The Philippines has been placed on high alert as Super Typhoon Noru approaches
As Super Typhoon Noru approaches, the Philippines has issued an extreme emergency alert.
The storm, locally known as Super Typhoon Karding, became a super typhoon early Sunday morning local time in the Philippines after rapidly intensifying.
The National Disaster Risk Reduction and Management Council stated that “the highest emergency preparedness and response protocol has been activated in Metro Manila, Central Luzon, Calabarzon, Mimaropa, and the Bicol region.”
It urged the public to exercise caution, noting that strong winds are expected within the next 18 hours.
The typhoon is expected to make landfall in the northern part of Quezon or the southern part of Aurora in the evening, according to a live hourly television bulletin from the Philippine Atmospheric, Geophysical, and Astronomical Services Administration (PAGASA).
It was stated that it does not exclude an earlier afternoon landfall in the Polillo Islands.
Due to the impending storm, many cities, including Muntinlupa City and Aurora, cancelled classes for Monday, September 26.
Noru currently has winds comparable to a category 5 US hurricane, according to CNN Weather.
Over the next 24 hours, it is predicted to bring Luzon large waves and storm surge, torrential rains, and winds over 200 kph (124 mph).
A signal warning level four was issued by PAGASA for the Polillo Islands in anticipation of potentially significant storm damage.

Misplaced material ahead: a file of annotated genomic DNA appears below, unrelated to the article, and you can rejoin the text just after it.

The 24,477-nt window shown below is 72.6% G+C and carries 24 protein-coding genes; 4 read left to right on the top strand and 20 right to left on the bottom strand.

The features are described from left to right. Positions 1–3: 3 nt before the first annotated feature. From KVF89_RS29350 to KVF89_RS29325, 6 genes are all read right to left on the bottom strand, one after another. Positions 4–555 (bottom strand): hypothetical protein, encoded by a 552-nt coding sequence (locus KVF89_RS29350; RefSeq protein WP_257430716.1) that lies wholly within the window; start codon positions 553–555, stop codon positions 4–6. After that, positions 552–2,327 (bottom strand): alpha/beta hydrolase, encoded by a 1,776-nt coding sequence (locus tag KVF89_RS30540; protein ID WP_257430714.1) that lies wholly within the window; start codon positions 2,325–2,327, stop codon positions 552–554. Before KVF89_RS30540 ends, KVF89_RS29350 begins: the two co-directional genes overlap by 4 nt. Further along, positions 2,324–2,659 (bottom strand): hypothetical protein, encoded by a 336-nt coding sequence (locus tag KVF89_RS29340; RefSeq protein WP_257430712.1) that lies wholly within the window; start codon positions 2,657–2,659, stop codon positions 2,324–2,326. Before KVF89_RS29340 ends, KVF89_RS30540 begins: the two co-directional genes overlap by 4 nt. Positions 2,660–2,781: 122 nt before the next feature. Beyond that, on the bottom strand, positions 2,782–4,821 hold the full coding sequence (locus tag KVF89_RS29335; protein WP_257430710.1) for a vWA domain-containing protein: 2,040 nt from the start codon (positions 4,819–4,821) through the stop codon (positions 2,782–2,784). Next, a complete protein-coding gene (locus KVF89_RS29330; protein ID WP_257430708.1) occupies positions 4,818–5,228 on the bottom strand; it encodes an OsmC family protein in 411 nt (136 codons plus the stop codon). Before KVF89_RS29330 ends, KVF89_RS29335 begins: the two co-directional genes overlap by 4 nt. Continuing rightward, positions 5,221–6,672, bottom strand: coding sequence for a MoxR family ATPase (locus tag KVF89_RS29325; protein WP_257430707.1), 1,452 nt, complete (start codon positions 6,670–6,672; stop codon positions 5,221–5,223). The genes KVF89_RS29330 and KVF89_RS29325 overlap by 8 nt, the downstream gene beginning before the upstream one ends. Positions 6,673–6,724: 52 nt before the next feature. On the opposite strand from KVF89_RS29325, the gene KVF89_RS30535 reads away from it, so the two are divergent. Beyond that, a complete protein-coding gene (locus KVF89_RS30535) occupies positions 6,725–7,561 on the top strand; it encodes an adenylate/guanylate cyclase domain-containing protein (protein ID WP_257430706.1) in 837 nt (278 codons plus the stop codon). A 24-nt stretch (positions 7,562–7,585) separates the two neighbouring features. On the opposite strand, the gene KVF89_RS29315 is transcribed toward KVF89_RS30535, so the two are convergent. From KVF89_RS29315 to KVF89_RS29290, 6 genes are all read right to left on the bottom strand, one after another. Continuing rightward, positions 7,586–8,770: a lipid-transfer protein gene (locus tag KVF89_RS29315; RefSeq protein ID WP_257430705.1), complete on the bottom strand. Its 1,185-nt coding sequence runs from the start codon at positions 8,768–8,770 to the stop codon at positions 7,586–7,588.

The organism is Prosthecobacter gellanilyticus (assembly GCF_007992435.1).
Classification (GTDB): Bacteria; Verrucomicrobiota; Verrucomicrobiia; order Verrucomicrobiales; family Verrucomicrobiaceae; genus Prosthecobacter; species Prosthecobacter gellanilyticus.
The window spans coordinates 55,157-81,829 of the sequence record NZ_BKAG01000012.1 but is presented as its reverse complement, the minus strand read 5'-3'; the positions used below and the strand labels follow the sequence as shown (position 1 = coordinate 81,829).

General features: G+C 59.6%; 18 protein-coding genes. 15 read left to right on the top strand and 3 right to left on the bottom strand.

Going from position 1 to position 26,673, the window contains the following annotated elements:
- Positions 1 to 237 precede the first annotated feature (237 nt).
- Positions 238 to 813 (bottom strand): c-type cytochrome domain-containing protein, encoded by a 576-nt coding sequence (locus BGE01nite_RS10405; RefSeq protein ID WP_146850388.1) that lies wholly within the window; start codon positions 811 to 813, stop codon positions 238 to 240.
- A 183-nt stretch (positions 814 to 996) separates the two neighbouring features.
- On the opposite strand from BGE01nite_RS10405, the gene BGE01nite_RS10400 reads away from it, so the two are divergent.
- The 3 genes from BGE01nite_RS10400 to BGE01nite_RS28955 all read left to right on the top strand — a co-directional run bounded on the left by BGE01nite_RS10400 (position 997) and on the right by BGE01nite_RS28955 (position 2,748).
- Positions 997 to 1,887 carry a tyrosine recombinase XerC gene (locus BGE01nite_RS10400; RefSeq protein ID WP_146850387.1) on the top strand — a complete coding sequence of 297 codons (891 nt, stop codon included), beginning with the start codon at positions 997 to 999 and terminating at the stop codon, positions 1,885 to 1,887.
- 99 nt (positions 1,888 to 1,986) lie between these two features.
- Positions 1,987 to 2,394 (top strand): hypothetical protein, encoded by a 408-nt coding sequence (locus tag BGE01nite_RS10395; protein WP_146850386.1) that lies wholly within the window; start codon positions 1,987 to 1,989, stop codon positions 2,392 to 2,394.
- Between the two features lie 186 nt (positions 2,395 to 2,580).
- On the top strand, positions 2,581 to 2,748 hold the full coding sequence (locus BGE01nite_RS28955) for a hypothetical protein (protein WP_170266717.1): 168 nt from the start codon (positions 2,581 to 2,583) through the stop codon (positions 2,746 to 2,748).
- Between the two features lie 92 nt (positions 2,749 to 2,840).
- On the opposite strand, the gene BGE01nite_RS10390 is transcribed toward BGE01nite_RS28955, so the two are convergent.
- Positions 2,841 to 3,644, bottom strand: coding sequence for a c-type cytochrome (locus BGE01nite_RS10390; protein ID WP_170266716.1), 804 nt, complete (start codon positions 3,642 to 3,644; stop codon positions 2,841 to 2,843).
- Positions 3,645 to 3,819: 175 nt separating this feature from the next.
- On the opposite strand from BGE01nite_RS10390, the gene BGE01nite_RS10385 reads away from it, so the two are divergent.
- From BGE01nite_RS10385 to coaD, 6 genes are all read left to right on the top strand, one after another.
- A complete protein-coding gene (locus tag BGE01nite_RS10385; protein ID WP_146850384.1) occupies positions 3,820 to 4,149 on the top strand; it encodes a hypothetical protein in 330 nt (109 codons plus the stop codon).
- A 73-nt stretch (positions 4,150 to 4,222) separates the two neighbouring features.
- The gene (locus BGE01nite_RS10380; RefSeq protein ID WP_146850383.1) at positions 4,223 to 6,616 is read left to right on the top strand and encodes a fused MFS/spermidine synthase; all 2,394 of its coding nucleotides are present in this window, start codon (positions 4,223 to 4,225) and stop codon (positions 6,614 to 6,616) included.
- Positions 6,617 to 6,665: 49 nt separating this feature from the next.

The storm rapidly intensified in the early hours of Sunday, prompting the warning.
In just six hours, according to the Joint Typhoon Warning Center, it went from being an 85 mph (140 kph) typhoon to a 250 kph (155 mph) super typhoon.
Level two and level three warnings were also issued by PAGASA for much of Luzon, including Metro Manila.
Authorities in Japan reported Sunday that landslides brought on by Tropical Storm Talas had claimed the lives of two people.
According to the Shizuoka Prefecture government, one person is missing after his car slid into a river.
According to the Japan Meteorological Agency, the prefecture experienced its heaviest daily rainfall on record, including a record rainfall of 416.5 mm (over 16 inches) in Suruga-ku, Shizuoka City.
During the downpour, the prefecture advised 1,200,000 households (roughly 3 million people) to evacuate.
It said that more than 1,000 houses and a large number of roads in the prefecture had been flooded, and that several bridges had collapsed.
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